Can sickness absence be affected by information meetings? Evidence from a social experiment
Published in: Empirical Economics 2013, vol. 44, no. 3, pp. 1673-1695
Summary of Working paper 2010:11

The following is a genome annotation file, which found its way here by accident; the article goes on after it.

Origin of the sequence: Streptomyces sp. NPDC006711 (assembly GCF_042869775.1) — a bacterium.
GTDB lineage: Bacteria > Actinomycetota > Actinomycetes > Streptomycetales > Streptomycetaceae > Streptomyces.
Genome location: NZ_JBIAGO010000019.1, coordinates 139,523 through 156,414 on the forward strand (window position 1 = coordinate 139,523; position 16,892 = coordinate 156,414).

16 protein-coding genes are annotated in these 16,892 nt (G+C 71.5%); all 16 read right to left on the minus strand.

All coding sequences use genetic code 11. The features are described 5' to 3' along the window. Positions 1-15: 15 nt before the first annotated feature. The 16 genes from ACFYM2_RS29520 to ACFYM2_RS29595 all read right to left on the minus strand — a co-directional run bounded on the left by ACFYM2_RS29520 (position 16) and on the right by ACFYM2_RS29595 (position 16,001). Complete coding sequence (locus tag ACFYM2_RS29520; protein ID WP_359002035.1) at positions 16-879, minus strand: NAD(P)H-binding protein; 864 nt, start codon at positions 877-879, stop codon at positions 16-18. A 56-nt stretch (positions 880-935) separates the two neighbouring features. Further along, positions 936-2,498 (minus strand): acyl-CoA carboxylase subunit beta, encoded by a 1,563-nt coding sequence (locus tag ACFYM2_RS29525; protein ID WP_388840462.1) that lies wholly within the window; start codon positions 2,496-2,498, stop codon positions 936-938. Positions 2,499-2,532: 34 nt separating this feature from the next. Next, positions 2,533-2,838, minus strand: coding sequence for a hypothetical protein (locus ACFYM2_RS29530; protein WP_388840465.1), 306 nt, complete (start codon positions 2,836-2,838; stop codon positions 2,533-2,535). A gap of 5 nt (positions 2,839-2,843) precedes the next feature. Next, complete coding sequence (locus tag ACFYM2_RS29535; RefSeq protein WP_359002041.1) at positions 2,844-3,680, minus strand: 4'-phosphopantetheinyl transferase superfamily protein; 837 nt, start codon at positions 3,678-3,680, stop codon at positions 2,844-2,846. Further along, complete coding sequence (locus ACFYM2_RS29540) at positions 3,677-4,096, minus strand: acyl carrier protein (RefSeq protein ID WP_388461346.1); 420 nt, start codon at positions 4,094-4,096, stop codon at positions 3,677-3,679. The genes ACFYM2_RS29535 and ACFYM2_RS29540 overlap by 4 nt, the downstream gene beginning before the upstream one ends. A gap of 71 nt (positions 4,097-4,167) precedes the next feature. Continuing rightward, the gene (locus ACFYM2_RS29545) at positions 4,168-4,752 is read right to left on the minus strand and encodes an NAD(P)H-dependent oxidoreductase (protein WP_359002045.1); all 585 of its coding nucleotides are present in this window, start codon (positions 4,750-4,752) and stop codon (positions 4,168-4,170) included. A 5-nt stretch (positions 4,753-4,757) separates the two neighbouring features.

During the last decade several empirical studies have stressed the importance of norms and social interactions for explaining sickness absence behavior. In this context public discussions about the intentions of the insurance, and of the rights and duties of the receivers, may be important for reducing the sickness absence. In this paper we study whether information meetings about the Swedish sickness insurance affect the length of sickness absence spells. The study is based on experimental data on individuals with weak labor market attachments. The displacement of when the call to the meeting was sent out was randomized. Comparing the survival functions of those called immediately with those whose calls were delayed (by about 30 days) makes it possible to study whether the length of sickness absence is affected by receiving the call earlier. The result suggests that the length is reduced by, on average, 20 percent. In the long term (12 months later) there is no effect of the information meeting. This suggests that attendance to the information meeting does not change individuals’ long-term behavior.
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